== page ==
Coaching – Grip & Ready Position

Author:
Russell Moore

Publish date:

Please note - this news article was published more than five years ago. Some of the information contained may no longer be correct.

Welcome the the first of our new monthly look at coaching. This aims to provide top tips and advice to help you play better and train smarter. If there are any areas you really want us to cover or if you have questions you would like to put to our expert coaches please write them in the comments box at the bottom of the page.

Grip and ready position

If you are aiming to play like the professionals, there are a few basic skills you need to be aware of and master before looking at the strokes and tactics of the game.

The first of these is the way in which you grip the bat. This may seem fairly obvious, but it will have a major influence on your ability to play effective strokes. The most commonly used grip is the ‘shakehands’.

The key points about this grip are:

Your thumb and first finger should lay along the playing surface roughly parallel with the straight edge of the rubber.

Your other three fingers should be relaxed around the handle of the bat – do not grip too tightly as this will ‘lock up’ the muscles in your arm, and inhibit your touch, the speed of your strokes and the amount of spin you can impart on the ball.

The shoulder of the blade should lay in the ‘V’ between your first finger and thumb, so that if you drew a straight line extending from the top edge of the blade, it roughly would be in line with your forearm.

This grip will give you the ability to develop good control of the bat angle, and the ‘feel’ of the ball on the bat – both essential to become a top player. It will also enable you to play strong strokes on both the forehand and backhand equally without changing your grip – again this will improve your control of the ball, especially in the early stages of your playing career.

There are variations to the shakehands grip, but you should master the basics before considering these. There are also the Penhold grips, used predominantly in Asia, but this series of articles will focus mainly on the European style of play.

Ready position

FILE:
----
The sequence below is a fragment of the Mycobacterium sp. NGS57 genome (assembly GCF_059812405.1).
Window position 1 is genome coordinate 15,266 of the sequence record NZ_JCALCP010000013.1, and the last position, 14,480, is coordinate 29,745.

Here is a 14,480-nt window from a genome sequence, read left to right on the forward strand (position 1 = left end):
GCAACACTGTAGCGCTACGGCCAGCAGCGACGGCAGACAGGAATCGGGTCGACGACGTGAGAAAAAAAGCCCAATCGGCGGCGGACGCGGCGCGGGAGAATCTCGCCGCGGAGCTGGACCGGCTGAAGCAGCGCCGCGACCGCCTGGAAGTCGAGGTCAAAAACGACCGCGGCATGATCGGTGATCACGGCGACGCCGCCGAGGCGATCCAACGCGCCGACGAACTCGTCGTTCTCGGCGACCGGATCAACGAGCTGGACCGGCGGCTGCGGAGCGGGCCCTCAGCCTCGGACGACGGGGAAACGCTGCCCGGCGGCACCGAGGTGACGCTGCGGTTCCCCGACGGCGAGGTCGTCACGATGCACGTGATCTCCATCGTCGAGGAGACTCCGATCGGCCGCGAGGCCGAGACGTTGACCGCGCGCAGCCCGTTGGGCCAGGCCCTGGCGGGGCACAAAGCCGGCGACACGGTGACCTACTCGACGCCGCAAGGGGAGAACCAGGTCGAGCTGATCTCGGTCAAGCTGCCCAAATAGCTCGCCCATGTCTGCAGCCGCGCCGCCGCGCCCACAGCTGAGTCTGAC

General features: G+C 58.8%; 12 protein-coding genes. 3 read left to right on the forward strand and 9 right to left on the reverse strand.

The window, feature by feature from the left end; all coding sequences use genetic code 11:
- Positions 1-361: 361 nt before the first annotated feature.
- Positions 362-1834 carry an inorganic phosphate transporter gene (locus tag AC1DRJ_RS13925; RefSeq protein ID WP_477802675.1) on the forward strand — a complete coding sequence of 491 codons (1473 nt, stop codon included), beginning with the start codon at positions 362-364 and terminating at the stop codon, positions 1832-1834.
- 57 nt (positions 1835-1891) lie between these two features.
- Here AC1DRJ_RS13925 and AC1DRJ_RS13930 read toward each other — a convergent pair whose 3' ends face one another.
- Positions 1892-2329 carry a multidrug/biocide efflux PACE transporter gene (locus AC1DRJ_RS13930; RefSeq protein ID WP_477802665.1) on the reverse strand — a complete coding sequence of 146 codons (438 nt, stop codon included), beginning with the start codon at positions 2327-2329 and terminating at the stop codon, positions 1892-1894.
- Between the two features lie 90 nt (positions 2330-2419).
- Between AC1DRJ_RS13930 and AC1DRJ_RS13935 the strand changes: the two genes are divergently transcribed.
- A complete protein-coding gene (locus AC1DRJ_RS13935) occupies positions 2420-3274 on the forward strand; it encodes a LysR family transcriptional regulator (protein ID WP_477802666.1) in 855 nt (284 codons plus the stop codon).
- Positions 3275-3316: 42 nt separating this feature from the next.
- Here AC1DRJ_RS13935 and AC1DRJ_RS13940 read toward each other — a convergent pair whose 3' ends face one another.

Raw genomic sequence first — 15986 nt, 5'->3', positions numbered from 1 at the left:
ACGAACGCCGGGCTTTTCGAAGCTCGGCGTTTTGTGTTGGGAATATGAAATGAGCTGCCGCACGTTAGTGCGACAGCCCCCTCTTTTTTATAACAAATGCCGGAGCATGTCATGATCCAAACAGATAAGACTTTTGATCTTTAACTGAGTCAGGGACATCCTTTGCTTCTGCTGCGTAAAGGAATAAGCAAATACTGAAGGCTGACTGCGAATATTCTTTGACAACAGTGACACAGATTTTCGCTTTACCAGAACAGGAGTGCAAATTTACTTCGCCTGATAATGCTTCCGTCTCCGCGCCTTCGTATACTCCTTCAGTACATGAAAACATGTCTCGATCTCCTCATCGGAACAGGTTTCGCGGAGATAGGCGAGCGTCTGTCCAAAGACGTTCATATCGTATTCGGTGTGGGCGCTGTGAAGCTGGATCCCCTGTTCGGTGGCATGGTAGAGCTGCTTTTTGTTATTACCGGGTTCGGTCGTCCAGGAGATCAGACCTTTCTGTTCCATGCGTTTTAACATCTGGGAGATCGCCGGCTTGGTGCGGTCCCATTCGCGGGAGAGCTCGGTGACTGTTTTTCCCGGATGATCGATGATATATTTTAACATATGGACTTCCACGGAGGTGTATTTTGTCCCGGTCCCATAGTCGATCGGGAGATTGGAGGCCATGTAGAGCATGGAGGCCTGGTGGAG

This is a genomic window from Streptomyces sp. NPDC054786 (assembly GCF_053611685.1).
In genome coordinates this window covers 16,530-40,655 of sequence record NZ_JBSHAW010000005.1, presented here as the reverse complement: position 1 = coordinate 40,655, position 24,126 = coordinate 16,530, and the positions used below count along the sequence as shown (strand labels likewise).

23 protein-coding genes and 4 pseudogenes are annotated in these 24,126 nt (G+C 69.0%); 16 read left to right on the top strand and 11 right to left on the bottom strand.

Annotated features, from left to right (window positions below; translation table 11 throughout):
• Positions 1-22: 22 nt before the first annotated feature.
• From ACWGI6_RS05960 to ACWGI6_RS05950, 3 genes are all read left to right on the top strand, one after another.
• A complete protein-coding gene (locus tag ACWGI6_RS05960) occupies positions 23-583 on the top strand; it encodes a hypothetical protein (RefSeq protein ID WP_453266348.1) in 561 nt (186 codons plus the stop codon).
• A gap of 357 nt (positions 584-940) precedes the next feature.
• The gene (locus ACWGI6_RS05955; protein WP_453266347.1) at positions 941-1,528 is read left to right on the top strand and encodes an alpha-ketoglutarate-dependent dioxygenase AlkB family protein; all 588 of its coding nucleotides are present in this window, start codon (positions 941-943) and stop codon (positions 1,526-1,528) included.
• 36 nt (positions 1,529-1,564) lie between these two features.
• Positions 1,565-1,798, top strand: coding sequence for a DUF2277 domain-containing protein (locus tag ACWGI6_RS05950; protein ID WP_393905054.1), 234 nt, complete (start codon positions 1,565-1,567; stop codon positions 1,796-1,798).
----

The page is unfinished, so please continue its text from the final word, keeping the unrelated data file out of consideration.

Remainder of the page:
The next thing to get right is the ‘Ready Position’. A good ready position will enable you to move quickly into position and to stay balanced whilst playing powerful strokes. The key points about the ready position are:

Your feet should be slightly wider than shoulder width apart. Too close together and you will be off balance; too far apart and your ability to move quickly sideways will be inhibited.

Your knees should be bent.

Your upper body should lean forward from the waist, so that your head is slightly in front of your knees – this should bring your weight onto the balls of your feet.

Your body should be facing where the ball is coming from with your bat and playing arm pointing along the line of the ball’s travel.

Ready Position Coaching

Ready Position

The basics

Novices should try to develop the habit of returning to the ready position after every stroke. In reality the only time you will be standing relatively still in the ready position is when you are waiting to receive service. In between strokes you will be constantly moving – adjusting your position in anticipation of what your opponent is about to do. Many novices make the mistake of standing in line with the centre of the table to receive the ball. In fact, where you should stand is dictated by a couple of factors. The first of these is the line of play, i.e. where the ball is coming from (forehand side, backhand side, down the middle of the table, etc).